3) Create larger blocks of time when possible — take a Friday or Monday off. Assuming you work a Monday to Friday work week, a long weekend can give you an extended period with family. The further you plan this out, the better. Planning in advance allows you to set expectations with yourself, your family, and your team.
4) Set boundaries and communicate authentically to those most likely to distract you from your intentions. Telling your team “I’m going to be off the grid,” planning for absence ahead of time, and trusting they’ll have your back while you’re gone is a great way to do so.
5) Create a specific intention to leave your work at work. While this can be much harder than it seems, making it a specific, daily intention is what’s most important. I’ve had many days where, even though I left my laptop at work, one annoying conversation consumed me mentally and emotionally for the next 24 hours. Finding balance is part of running a business, and by setting an intention habitually you build a strong foundation for following through and bouncing back on the days it isn’t possible to leave work at work.
How do you define a “good parent”? Can you give an example or story?
To me, being a good parent means caring deeply about your children and doing the best you can with the resources you have. Being a good parent also means acting on the judgments you think are right for your children based on what you know at that moment in time. Judging parents solely on the amount of time they spend with their children is not fair to them, not healthy for the cultural conversation, and not an accurate assessment of their quality of parenting. Something I always try to do is make each of my kids feel special. I have a secret handshake with each of my sons, and we always exchange these handshakes when I drop them off at school. This is just one small and simple way I think I make my kids feel special consistently.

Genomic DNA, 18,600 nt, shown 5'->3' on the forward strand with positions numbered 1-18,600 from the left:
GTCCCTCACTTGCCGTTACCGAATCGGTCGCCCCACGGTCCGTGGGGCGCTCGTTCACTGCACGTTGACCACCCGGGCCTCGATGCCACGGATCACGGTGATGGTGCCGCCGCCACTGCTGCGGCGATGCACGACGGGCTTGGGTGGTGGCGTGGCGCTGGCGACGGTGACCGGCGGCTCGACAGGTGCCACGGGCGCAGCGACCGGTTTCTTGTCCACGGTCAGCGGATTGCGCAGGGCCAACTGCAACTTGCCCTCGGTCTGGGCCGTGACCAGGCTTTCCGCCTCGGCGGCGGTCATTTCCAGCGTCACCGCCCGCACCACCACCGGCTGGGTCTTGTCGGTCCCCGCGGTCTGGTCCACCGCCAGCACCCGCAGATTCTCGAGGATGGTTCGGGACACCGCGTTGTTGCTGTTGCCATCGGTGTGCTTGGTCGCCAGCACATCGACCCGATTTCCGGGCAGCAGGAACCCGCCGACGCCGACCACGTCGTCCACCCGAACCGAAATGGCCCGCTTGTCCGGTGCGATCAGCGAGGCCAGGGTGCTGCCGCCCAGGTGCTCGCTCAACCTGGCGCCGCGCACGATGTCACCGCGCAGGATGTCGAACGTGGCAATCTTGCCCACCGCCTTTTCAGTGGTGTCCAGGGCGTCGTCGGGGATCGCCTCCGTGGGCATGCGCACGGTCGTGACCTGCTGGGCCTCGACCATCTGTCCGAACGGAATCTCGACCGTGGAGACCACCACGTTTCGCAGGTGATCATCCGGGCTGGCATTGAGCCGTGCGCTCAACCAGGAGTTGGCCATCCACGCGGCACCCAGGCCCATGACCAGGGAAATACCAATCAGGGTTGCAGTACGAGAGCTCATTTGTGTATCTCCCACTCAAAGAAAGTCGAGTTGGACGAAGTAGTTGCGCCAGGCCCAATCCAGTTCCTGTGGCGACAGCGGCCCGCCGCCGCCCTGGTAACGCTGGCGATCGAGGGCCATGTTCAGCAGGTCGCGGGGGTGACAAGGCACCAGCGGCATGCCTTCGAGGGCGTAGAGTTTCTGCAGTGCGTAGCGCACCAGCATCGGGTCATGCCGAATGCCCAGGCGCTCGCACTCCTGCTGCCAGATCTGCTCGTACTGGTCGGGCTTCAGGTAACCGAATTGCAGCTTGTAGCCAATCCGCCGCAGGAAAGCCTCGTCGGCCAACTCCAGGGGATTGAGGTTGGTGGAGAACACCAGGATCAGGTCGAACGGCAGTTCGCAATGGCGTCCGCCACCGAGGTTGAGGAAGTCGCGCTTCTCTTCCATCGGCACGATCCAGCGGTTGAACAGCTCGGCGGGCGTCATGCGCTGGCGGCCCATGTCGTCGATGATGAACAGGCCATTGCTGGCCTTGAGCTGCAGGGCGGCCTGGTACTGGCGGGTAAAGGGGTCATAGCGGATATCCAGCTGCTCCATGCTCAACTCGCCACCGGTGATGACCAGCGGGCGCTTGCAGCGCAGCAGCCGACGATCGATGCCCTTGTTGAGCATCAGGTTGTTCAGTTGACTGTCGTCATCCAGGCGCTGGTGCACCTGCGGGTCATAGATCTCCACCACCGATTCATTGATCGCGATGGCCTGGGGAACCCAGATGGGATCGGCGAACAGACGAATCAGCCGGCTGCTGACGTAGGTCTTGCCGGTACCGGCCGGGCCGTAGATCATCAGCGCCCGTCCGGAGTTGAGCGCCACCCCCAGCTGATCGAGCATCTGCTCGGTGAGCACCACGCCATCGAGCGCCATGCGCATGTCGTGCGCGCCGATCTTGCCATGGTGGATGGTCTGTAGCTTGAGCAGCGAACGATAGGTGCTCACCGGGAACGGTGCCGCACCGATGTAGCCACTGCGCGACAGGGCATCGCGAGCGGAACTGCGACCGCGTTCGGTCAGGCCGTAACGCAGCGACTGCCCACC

How do you inspire your child to “dream big”? Can you give an example or story?
I hope to inspire my kids to dream big by leading by example in everything I try to do. To me, dreaming big is usually in line with having the courage to try things I don’t know how to do, launching new ventures (both personally or professionally) outside of my comfort zone, and remaining transparent about my insecurities in all these avenues with my family. I hope that my actions will inspire my kids to reach for their highest potential while always remaining authentic.
How do you, a person who masterfully straddles the worlds of career and family, define “success”?
Success to me is being able to sleep at night with the choices I make (with the information I have at that time) and with the effort I put into things I hope positively progress. I don’t focus on the output as much as I do on the inputs of what I did (or didn’t do) to make things happen. For that reason, I don’t see success as an end goal; instead, I see success as incremental wins.
What are your favorite books, podcasts, or resources that inspire you to be a better parent? Can you explain why you like them?
· NPR‘s Life Kit is my go-to podcast. I find it digestible, thoughtful, and full of practical advice that’s easy to listen to no matter where I am.